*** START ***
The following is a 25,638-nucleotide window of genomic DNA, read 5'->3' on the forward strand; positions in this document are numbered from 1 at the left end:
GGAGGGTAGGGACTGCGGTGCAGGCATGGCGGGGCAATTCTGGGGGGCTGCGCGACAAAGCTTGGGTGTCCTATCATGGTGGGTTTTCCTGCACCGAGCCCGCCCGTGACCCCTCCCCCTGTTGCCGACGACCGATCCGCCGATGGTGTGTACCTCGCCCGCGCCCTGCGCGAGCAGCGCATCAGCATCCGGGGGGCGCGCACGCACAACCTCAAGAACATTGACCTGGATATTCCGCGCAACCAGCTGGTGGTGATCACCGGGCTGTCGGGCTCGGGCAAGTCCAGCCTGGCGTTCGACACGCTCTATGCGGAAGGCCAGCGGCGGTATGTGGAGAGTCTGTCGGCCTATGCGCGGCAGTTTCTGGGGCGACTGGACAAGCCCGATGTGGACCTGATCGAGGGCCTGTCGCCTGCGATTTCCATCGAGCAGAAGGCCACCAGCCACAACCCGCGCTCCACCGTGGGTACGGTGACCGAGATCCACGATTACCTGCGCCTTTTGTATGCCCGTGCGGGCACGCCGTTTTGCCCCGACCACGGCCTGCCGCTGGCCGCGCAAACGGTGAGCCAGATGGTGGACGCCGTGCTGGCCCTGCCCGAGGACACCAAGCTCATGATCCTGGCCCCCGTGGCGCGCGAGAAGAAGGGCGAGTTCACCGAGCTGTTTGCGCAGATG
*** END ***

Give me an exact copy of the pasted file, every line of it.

The following is a 25,638-nucleotide window of genomic DNA, read 5'->3' on the forward strand; positions in this document are numbered from 1 at the left end:
GGAGGGTAGGGACTGCGGTGCAGGCATGGCGGGGCAATTCTGGGGGGCTGCGCGACAAAGCTTGGGTGTCCTATCATGGTGGGTTTTCCTGCACCGAGCCCGCCCGTGACCCCTCCCCCTGTTGCCGACGACCGATCCGCCGATGGTGTGTACCTCGCCCGCGCCCTGCGCGAGCAGCGCATCAGCATCCGGGGGGCGCGCACGCACAACCTCAAGAACATTGACCTGGATATTCCGCGCAACCAGCTGGTGGTGATCACCGGGCTGTCGGGCTCGGGCAAGTCCAGCCTGGCGTTCGACACGCTCTATGCGGAAGGCCAGCGGCGGTATGTGGAGAGTCTGTCGGCCTATGCGCGGCAGTTTCTGGGGCGACTGGACAAGCCCGATGTGGACCTGATCGAGGGCCTGTCGCCTGCGATTTCCATCGAGCAGAAGGCCACCAGCCACAACCCGCGCTCCACCGTGGGTACGGTGACCGAGATCCACGATTACCTGCGCCTTTTGTATGCCCGTGCGGGCACGCCGTTTTGCCCCGACCACGGCCTGCCGCTGGCCGCGCAAACGGTGAGCCAGATGGTGGACGCCGTGCTGGCCCTGCCCGAGGACACCAAGCTCATGATCCTGGCCCCCGTGGCGCGCGAGAAGAAGGGCGAGTTCACCGAGCTGTTTGCGCAGATG